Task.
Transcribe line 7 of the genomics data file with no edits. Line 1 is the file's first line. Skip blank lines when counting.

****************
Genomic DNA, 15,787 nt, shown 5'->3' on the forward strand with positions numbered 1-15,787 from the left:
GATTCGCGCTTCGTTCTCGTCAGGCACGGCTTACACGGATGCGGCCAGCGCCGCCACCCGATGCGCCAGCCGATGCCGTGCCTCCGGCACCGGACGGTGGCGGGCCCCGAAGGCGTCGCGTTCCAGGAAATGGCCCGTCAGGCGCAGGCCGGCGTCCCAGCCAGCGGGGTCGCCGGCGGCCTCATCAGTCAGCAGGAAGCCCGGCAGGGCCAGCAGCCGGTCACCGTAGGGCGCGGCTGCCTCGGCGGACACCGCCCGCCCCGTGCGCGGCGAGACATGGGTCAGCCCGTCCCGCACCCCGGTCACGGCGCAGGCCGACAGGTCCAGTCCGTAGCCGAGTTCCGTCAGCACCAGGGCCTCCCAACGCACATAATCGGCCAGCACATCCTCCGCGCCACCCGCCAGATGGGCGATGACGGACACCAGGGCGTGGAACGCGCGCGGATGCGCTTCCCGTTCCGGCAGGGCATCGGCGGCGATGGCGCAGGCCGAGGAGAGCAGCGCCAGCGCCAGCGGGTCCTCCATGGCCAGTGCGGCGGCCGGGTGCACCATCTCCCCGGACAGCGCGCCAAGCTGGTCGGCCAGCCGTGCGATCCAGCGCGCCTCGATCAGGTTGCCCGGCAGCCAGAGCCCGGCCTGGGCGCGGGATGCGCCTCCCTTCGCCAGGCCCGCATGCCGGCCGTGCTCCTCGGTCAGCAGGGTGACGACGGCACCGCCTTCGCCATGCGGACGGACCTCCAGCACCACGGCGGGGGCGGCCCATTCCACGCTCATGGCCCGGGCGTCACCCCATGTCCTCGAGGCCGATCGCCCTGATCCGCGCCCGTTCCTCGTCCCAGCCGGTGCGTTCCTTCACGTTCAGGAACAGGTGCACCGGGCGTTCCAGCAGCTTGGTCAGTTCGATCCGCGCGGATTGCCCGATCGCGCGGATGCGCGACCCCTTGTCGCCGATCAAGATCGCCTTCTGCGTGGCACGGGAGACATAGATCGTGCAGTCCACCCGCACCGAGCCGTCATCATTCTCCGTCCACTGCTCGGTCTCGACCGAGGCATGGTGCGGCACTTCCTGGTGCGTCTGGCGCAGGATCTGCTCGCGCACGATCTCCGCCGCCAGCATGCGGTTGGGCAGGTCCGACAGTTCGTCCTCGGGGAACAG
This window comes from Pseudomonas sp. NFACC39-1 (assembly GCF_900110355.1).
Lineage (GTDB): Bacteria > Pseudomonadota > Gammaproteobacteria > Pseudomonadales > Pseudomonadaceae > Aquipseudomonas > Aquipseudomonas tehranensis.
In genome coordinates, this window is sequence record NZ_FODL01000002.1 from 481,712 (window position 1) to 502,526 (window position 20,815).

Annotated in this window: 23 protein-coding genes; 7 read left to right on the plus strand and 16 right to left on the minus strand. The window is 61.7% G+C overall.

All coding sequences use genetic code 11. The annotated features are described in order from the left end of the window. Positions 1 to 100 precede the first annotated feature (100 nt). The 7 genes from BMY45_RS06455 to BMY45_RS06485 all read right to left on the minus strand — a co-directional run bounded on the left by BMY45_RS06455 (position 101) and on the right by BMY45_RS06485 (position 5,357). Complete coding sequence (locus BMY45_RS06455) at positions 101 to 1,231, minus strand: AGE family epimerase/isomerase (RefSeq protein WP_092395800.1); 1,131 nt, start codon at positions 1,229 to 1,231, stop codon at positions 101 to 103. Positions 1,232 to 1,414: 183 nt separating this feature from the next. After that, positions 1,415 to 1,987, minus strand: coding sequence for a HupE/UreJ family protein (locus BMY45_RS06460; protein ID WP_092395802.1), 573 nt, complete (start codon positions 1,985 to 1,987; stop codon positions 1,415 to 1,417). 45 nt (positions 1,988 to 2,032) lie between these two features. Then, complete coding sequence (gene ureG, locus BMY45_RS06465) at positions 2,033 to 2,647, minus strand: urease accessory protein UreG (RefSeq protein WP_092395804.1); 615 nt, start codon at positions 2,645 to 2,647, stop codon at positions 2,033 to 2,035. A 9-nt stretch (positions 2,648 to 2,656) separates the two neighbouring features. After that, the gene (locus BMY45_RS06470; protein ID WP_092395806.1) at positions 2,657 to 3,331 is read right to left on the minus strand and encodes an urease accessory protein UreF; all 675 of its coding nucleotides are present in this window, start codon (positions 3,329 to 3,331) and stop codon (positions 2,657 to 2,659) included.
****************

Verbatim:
All coding sequences use genetic code 11. The annotated features are described in order from the left end of the window. Positions 1 to 100 precede the first annotated feature (100 nt). The 7 genes from BMY45_RS06455 to BMY45_RS06485 all read right to left on the minus strand — a co-directional run bounded on the left by BMY45_RS06455 (position 101) and on the right by BMY45_RS06485 (position 5,357). Complete coding sequence (locus BMY45_RS06455) at positions 101 to 1,231, minus strand: AGE family epimerase/isomerase (RefSeq protein WP_092395800.1); 1,131 nt, start codon at positions 1,229 to 1,231, stop codon at positions 101 to 103. Positions 1,232 to 1,414: 183 nt separating this feature from the next. After that, positions 1,415 to 1,987, minus strand: coding sequence for a HupE/UreJ family protein (locus BMY45_RS06460; protein ID WP_092395802.1), 573 nt, complete (start codon positions 1,985 to 1,987; stop codon positions 1,415 to 1,417). 45 nt (positions 1,988 to 2,032) lie between these two features. Then, complete coding sequence (gene ureG, locus BMY45_RS06465) at positions 2,033 to 2,647, minus strand: urease accessory protein UreG (RefSeq protein WP_092395804.1); 615 nt, start codon at positions 2,645 to 2,647, stop codon at positions 2,033 to 2,035. A 9-nt stretch (positions 2,648 to 2,656) separates the two neighbouring features. After that, the gene (locus BMY45_RS06470; protein ID WP_092395806.1) at positions 2,657 to 3,331 is read right to left on the minus strand and encodes an urease accessory protein UreF; all 675 of its coding nucleotides are present in this window, start codon (positions 3,329 to 3,331) and stop codon (positions 2,657 to 2,659) included.